Principal among the sixteen are the "Four Foundational Constitutions" from which other documents effectively depend (see diagram). The liturgical changes (Sacrosanctum Concilium) were the first fruits of Vatican II and even forty years later remain its principal association with Vatican II for many Catholics. The Church in the Modern World (Gaudium et Spes) broke important new ground.  Butler was not alone in believing that two documents On Revelation (Dei Verbum) and On the Church (Lumen Gentium) contained the most significant of the Church's teachings. These two documents were given the highest 'rank' of Dogmatic Constitution and form the foundation for this website. There were no new dogmas proclaimed and none discarded at Vatican II (see the articles in Vatican II Basics and in the Vatican II in Depth section).

Early growth has not been fostered:
Some essential reforms are being reversed

After great initial hopes and some progress, many key reforms have not been implemented. Among much else, the most basic reform of 'collegiality' in Church governance has not only failed to materialize, but the converse—centralization - has reached unprecedented levels. (See the paragraph below titled A Fundamental Issue... and also see the articles in the Problems and Challenges section.)  Because most of the Council fathers' intentions have not been realized, the role of the Roman Curia is examined and the implications of Pope St Paul's address to the Roman Curia quoted more fully above are surely inescapable:

"   Whatever were our opinions about the Council's various doctrines before... now the conciliar doctrines must be seen as belonging to the magisterium of the Church, and, indeed, be attributed to the breath of the Holy Spirit."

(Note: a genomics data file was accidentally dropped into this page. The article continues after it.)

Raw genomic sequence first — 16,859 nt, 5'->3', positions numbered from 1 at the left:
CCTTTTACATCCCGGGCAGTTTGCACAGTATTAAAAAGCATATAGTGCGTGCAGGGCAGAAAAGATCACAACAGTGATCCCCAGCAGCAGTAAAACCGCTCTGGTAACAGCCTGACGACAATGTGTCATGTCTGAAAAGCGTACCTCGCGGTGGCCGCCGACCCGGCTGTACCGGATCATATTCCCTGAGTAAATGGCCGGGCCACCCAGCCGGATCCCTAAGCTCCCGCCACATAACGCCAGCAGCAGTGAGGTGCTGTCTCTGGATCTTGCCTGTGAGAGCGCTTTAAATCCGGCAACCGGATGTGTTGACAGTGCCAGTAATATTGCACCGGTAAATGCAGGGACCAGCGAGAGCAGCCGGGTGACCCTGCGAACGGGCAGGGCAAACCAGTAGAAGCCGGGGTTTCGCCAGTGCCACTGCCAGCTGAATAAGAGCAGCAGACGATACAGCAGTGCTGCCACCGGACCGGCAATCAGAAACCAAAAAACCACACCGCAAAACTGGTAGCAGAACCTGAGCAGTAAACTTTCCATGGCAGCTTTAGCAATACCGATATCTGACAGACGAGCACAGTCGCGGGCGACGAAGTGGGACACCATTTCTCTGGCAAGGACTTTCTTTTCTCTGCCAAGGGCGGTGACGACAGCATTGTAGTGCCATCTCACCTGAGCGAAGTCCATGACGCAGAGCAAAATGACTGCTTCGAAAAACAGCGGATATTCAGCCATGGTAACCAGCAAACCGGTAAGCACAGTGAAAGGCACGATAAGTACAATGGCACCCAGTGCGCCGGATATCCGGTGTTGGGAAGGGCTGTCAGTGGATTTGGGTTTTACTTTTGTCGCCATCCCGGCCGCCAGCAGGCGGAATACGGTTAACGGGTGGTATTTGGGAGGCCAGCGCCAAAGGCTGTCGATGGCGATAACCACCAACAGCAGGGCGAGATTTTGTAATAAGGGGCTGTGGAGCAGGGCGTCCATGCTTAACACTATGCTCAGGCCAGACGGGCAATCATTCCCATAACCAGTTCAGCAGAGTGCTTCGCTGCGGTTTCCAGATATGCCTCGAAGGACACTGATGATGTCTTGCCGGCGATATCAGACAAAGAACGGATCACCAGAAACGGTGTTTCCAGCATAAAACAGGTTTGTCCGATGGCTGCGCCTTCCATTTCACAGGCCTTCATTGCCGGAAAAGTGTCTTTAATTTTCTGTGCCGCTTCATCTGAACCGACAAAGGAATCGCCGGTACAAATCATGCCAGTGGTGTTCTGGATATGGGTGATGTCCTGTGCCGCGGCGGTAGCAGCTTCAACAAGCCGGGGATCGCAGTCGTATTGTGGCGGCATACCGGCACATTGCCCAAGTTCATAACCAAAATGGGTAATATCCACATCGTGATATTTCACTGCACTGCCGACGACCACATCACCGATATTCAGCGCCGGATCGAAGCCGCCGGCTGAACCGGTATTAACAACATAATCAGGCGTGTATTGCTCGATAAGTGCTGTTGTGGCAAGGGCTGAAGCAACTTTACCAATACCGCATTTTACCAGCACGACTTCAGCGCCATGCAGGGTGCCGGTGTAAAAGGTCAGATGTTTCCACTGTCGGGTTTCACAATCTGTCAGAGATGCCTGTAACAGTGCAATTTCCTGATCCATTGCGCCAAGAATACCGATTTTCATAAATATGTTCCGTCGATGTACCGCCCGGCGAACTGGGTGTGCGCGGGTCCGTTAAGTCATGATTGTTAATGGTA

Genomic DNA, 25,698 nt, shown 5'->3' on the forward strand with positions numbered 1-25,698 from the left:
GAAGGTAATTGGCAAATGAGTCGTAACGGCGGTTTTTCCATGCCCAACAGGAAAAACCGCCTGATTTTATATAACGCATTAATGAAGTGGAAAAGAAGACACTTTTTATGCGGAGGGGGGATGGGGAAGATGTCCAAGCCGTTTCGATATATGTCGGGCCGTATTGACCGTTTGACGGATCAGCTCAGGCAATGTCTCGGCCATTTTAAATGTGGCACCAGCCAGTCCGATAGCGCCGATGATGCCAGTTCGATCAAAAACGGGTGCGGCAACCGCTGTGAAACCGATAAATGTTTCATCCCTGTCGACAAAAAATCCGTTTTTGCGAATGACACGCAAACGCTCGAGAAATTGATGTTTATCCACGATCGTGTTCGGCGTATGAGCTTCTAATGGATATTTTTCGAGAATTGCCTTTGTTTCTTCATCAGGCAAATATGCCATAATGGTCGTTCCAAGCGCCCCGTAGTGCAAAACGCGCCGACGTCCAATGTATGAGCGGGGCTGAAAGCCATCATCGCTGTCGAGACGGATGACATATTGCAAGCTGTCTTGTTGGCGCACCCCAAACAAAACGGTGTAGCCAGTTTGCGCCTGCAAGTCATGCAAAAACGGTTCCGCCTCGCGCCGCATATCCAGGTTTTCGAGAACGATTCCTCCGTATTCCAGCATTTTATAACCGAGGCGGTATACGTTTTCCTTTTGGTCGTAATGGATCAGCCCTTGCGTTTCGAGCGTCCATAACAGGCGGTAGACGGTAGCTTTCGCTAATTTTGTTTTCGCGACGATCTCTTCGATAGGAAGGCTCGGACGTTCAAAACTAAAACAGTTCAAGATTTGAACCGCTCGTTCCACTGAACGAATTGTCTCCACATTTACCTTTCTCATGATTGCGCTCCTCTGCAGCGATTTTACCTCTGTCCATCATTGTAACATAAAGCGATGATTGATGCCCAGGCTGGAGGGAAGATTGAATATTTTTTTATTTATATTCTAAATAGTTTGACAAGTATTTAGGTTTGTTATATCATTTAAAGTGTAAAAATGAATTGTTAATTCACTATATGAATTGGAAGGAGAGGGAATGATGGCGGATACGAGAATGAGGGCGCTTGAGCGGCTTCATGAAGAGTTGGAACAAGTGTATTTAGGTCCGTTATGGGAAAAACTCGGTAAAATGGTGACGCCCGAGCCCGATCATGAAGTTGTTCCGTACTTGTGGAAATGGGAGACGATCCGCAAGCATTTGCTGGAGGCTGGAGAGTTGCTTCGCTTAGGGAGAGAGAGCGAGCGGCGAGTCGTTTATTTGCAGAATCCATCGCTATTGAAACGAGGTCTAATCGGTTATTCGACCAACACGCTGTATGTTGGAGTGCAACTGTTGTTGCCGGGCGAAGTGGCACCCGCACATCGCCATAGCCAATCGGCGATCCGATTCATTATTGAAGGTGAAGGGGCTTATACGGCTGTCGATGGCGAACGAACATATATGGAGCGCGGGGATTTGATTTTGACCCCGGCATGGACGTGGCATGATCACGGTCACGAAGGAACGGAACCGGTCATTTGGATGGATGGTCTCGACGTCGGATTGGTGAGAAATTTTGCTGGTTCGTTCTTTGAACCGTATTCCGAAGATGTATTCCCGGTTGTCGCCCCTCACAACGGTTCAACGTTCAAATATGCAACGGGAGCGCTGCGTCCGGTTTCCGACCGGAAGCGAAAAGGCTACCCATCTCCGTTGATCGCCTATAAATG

What is the Magisterium?

The Teaching office in the Church (magisterium) is examined in Governance and also in the Preface to Conscience and Authority.

The Status of Vatican II

The Councils of the 'Modern Era': Trent (1545-63), Vatican I (1869-70) differ from each other and from Vatican II, but the latter is of no less, if not greater, importance. Trent was dominated by the challenge of the Protestant Reformation, but for various reasons, it came too late to heal the breaches. Called by Pope Paul III, with less than thirty bishops initially attending, Trent continued to be plagued in its prolonged duration by church politics under the five popes who reigned in its 18 years duration. Despite interruptions, transfer to Bologna and back again to Trent, it was finally concluded with over 200 bishops by Pius IV in 1563. It produced valuable and overdue reforming work and was the backbone of the 'Counter Reformation'.

Vatican I, for political reasons, was short-lived and is recalled principally for the decree on Papal Infallibility and the skewed ecclesiology which John XXIII believed must be corrected. In calling Vatican II Pope John noted that a Council was not needed to restate Catholic Christian teaching and no Council dealt with it entire. But Vatican II was unique in as far as the Church examined itself and produced an important statement on its nature and function.